The Iñupiat people don’t seem to have this problem. This is evidenced in the short video sequences you unlock as you progress through the game. Each of these 24 snippets forms an intriguing and informative look at the Iñupiat people and their culture. Each video fills in the background to the story they are telling you in the game whilst offering relevant insights in to aspects of the Alaskan culture. It’s a strange hybrid of videogame and documentary that doesn’t feel like edutainment you ever experienced before. Initially jarring (so much so my wife thought I’d stopped playing a game and was watching a documentary) stepping out of the environment to watch the videos soon felt natural. As if the game was merely an interactive flipbook that formed another part of the overall delivery of the culture of these interesting people.
The look of the game helps to set the tone and reverence of the piece just perfectly. Lots of soft focus and wonderfully realised snow scenes with plenty of tribal architecture. Some memorable characters and two incredibly well animated central characters. The muted tones mixed with whites and greys lend a cold, bleak edge to everything, yet the enthusiastic run for both Nuna and Fox gives you hope to carry on. General srt design is superb, yet often subdued/obfuscated by the blizzard and soft general focus. Strip those away and you’d still be left with a solid and beautifully designed world.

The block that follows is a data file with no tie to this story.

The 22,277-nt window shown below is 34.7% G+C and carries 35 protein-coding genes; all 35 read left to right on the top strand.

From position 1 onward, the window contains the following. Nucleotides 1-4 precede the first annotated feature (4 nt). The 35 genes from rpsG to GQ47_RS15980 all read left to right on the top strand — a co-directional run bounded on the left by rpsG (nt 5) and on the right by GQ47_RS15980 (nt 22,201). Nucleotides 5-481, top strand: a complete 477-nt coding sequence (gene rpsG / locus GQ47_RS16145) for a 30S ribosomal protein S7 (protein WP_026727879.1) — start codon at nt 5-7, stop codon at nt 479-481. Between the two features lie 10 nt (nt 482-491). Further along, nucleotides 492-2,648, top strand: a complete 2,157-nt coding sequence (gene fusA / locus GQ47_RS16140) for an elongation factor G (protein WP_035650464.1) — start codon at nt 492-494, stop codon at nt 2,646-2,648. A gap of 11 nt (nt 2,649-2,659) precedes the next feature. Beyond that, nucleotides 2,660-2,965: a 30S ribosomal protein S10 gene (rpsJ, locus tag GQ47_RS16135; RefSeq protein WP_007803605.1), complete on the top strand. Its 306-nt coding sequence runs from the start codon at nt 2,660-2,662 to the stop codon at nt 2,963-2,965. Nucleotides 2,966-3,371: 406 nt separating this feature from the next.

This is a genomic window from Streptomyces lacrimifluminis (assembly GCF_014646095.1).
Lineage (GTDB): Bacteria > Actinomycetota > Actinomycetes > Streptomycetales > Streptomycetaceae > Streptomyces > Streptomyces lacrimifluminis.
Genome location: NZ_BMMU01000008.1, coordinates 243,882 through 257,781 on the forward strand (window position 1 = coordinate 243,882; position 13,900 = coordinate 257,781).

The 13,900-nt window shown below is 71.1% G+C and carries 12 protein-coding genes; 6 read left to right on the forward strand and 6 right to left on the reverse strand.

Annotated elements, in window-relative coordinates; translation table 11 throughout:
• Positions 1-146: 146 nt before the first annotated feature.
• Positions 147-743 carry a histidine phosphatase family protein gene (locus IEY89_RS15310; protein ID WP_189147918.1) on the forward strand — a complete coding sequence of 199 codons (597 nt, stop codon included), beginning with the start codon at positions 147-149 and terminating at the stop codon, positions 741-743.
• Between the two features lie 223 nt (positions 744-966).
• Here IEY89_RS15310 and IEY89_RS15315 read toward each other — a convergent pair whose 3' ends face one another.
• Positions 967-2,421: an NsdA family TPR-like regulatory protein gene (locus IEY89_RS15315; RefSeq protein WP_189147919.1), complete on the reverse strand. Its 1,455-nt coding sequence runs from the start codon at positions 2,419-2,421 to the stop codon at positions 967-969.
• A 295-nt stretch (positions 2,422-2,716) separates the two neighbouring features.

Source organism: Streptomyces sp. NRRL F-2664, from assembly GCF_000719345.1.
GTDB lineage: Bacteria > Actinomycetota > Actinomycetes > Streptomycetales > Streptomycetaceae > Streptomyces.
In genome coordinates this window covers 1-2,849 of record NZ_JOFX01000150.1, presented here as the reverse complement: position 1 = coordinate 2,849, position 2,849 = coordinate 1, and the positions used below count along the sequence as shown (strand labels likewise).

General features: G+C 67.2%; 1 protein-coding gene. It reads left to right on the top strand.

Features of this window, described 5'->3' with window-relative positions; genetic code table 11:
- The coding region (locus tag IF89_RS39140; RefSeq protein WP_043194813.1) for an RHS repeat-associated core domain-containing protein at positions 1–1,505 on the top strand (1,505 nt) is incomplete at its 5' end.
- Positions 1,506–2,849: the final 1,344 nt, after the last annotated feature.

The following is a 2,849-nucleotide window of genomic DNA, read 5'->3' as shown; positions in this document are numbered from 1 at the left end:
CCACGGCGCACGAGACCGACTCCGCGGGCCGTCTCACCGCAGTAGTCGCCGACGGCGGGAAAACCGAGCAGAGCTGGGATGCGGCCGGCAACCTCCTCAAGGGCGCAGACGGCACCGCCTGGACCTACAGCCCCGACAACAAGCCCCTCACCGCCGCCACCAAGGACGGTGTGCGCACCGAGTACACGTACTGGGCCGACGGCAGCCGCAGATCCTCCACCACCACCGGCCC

Music is minimal, likely on purpose, but what is there sets the tone perfectly and underpins certain key moments. It’s the wonderfully constructed soundscape of the environment that really seals the tone of the world they’ve created for this story to unfold in. The narration of the story throughout the levels has been recorded in the Iñupiat native tongue and read by an elder – and it’s a master stroke that just pulls you in that much more, enveloping you in this rich language.
Never Alone is, at heart, a reasonable co-operative platform puzzle game. Strip away the folklore story, the charming Iñupiat people and wonderfully reflective presentation and the core mechanics of the are a little contrived, broken at times but wholly OK.
Yet you can’t underestimate the powerful effect and evocative nature of the look and feel of the game. The co-operation with the Iñupiat people and the telling of a wonderfully unique story offers a feeling like you’ve been allowed in to experience the richness such a storied culture has to offer. Like you’ve drawn up around the fire and they’re telling you first hand a story that been handed down for generations.
There are issues with the AI and frustrations over the controls but a large amount of this can be alleviated if you play with a second person – as such it’d be the way I’d recommend playing it to maybe avoid some of those moments when the AI gets tired of living.
At around 3’ish hours the game manages to pack a lot of punch and storytelling in to those few hours. The way you are presented the story of Nuna and Fox is unique and works incredibly well. It’s a game you’ll want to take your time to enjoy, to educated yourself and then reflect upon. The Never Alone title has poignancy by game end.
Whether Never Alone spurs some sort of Docu-game uprising I’m uncertain but I’d be more than happy to play something similar if it’s given half the love and attention as this has been. I’m genuinely excited by the mere fact this style of game has been made and made so well when a cheap thrown together slice of multimedia edutainment would have ticked enough boxes to scrape by.
I can’t recommend Never Alone (Kisima Ingitchuna) highly enough to anyone willing to immerse themselves in the world and culture on offer. Some people won’t get it and just button through the videos. Yet for me it simply is one of the stand-out titles of 2014.